Vol. 19 (2010) pp.11-11.

Title: “Introduction”

Author: John Tucker
Statement of responsibility:
Marked up by
Martin Holmes

Marked up to be included in the Scandinavian-Canadian Journal
Source(s): Tucker, John. 2010. Introduction. Scandinavian-Canadian Journal / Études scandinaves au Canada 19: 11-11.
Text classification:
  • MDH: started markup 26th October 2010
  • MDH: added page numbers from print journal edition 11th April 2012


John Tucker

This volume of Scandinavian-Canadian Studies/Études scandinaves au Canada, the nineteenth since the journal was founded in 1983, is the first to be dedicated to a single subject—in this case Scandinavian cinema. From the beginning the collection was conceived of as both a journal issue and as a free-standing text. Thus it is being issued with both an ISSN number and an ISBN number. Our hope is that this double publication will make the text available to as wide a readership as possible, an effort that will be enhanced by the open access electronic publication that will follow in due course at
The effort to reach a wide readership attests also to a double conviction: on the one hand, that Scandinavian Cinema matters in the world; on the other, that the articles here included will lead to a better and fuller understanding both of the phenomenon as a whole and of many of the important auteurs, films, national traditions of which it is comprised, not to mention its evolution over time. Most the articles included were invited, but authors were left free to explore the topics of their choice rather than being asked to participate in a more systematic exercise. The result is a heterogeneous set of personal essays, each marked by its own style and approach. Yet taken together they offer a surprisingly coherent conspectus—or so we think.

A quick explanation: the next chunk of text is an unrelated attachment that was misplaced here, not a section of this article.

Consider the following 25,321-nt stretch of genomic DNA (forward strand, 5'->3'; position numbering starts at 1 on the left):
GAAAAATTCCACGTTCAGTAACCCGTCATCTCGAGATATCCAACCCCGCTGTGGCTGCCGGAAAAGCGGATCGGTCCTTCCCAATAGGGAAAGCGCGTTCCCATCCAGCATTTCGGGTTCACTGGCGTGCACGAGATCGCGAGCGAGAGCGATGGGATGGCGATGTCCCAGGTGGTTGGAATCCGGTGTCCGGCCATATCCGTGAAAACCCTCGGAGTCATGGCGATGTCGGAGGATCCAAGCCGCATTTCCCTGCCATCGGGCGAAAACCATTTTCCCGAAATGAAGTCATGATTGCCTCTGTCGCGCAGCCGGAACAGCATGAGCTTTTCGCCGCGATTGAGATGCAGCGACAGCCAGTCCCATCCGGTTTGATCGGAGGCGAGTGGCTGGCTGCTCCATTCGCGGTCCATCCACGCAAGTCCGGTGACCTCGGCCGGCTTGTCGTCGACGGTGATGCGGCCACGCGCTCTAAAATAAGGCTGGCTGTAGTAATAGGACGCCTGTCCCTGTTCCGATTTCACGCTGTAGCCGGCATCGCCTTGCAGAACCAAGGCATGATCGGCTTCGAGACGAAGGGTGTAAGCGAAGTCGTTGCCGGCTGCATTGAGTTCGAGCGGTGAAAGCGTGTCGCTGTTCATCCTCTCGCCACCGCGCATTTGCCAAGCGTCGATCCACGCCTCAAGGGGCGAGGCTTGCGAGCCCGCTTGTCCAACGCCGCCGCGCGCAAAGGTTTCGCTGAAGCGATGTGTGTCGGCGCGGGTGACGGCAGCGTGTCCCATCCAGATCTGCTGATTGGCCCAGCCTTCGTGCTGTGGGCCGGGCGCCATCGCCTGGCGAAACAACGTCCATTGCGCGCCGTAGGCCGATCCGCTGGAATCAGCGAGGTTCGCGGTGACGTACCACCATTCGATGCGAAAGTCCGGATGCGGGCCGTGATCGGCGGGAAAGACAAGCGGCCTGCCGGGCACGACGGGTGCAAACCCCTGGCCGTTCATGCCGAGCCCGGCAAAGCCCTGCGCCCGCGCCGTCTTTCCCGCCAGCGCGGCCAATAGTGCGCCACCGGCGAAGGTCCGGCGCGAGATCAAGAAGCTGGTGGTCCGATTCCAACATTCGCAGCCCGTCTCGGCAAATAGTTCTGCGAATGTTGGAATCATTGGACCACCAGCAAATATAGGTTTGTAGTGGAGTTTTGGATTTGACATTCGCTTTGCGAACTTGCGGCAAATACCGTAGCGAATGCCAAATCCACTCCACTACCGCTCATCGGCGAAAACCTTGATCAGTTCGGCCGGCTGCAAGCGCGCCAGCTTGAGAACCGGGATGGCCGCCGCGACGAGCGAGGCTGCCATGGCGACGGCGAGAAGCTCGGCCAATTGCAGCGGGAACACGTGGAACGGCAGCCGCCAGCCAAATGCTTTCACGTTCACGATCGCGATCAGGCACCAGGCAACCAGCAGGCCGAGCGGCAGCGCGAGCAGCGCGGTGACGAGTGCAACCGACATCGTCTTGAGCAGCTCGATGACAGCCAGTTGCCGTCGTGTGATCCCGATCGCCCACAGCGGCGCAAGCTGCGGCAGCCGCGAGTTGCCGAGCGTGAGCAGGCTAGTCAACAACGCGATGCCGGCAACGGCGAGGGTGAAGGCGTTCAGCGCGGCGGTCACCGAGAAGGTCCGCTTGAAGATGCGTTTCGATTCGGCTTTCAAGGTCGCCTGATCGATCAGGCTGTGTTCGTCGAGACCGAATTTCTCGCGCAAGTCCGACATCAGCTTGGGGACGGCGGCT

Collections such as this involve a significant amount of work, and not only for editors and our technical support—to whom our thanks. To the many referees who read these and other essays, our debts of gratitude are real. They are also un-repayable, at least by us, though in the great, anonymous economy of scholarship these readers must doubtless be beneficiaries as well donors. Similarly we are indebted to our contributors, who put up with a good deal of editorial interference and in some cases waited longer than they could have wished for their works to appear. We hope that everyone involved will think the final result a worthy requital of their patient efforts.
For those who wonder at the decision to use Scandinavian rather than Nordic in the title of this volume, we can only say that the association that owns the journal, the Association for the Advancement of Scandinavian Studies in Canada, has long struggled with its name. We are not unaware that the word choice could be challenged; we trust that our Finnish and Icelandic colleagues will understand.